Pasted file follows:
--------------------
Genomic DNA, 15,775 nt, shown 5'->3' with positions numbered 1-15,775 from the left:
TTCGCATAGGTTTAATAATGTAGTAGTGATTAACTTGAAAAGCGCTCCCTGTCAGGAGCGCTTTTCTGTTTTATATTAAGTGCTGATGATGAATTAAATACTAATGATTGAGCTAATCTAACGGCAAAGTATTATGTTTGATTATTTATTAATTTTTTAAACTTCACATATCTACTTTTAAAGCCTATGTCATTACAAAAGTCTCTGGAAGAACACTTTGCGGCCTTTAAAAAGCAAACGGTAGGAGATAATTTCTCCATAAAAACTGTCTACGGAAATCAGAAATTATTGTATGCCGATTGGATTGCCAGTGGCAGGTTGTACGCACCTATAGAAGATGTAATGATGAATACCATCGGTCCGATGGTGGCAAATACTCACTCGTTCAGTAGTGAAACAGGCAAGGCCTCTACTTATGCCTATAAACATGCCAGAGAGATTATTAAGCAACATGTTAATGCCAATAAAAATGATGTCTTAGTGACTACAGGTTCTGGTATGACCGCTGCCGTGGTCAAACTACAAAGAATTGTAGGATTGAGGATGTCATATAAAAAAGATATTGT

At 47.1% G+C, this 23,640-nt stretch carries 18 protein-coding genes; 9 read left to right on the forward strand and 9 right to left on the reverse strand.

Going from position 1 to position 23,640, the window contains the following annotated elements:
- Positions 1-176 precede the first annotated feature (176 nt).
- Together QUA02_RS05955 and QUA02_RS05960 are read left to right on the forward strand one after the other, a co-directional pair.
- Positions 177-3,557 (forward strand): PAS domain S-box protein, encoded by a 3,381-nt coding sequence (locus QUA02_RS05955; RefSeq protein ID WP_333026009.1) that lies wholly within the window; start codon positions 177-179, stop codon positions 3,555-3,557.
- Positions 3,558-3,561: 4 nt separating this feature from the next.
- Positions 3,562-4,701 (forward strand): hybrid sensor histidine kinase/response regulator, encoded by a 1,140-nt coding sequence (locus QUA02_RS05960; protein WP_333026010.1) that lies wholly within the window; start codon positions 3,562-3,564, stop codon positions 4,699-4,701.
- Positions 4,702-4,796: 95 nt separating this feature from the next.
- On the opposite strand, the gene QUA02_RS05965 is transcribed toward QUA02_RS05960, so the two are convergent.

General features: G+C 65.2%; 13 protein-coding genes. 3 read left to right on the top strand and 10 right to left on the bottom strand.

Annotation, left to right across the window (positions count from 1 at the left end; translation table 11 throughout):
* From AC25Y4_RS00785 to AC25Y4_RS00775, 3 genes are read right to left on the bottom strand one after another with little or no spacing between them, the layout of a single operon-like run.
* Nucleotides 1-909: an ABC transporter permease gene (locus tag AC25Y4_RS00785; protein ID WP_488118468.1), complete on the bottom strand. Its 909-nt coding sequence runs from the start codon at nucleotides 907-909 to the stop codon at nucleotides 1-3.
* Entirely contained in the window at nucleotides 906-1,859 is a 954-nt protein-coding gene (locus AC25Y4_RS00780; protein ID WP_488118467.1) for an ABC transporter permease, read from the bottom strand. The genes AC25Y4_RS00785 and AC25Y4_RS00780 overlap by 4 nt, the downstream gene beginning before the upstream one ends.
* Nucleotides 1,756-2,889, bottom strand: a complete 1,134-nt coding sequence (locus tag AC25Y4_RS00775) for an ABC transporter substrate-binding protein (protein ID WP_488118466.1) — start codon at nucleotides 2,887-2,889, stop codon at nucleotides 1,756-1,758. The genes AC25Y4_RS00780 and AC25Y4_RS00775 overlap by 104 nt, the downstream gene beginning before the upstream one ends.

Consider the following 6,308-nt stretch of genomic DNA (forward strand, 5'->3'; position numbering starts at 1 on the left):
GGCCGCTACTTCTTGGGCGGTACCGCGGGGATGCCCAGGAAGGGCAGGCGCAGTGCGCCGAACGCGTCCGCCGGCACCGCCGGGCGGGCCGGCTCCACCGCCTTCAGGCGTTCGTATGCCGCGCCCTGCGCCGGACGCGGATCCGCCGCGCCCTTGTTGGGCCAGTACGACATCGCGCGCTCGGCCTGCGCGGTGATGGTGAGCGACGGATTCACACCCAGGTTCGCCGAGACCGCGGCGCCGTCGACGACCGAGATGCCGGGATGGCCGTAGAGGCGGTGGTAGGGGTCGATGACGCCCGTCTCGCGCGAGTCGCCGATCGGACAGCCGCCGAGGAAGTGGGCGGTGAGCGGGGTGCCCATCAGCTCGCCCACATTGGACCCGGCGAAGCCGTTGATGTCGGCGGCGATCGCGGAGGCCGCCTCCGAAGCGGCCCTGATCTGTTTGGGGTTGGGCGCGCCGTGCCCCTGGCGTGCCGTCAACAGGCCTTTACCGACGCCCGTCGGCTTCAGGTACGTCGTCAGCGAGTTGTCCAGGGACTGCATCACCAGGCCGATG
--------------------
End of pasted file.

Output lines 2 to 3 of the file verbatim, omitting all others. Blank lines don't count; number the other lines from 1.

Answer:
TTCGCATAGGTTTAATAATGTAGTAGTGATTAACTTGAAAAGCGCTCCCTGTCAGGAGCGCTTTTCTGTTTTATATTAAGTGCTGATGATGAATTAAATACTAATGATTGAGCTAATCTAACGGCAAAGTATTATGTTTGATTATTTATTAATTTTTTAAACTTCACATATCTACTTTTAAAGCCTATGTCATTACAAAAGTCTCTGGAAGAACACTTTGCGGCCTTTAAAAAGCAAACGGTAGGAGATAATTTCTCCATAAAAACTGTCTACGGAAATCAGAAATTATTGTATGCCGATTGGATTGCCAGTGGCAGGTTGTACGCACCTATAGAAGATGTAATGATGAATACCATCGGTCCGATGGTGGCAAATACTCACTCGTTCAGTAGTGAAACAGGCAAGGCCTCTACTTATGCCTATAAACATGCCAGAGAGATTATTAAGCAACATGTTAATGCCAATAAAAATGATGTCTTAGTGACTACAGGTTCTGGTATGACCGCTGCCGTGGTCAAACTACAAAGAATTGTAGGATTGAGGATGTCATATAAAAAAGATATTGT

At 47.1% G+C, this 23,640-nt stretch carries 18 protein-coding genes; 9 read left to right on the forward strand and 9 right to left on the reverse strand.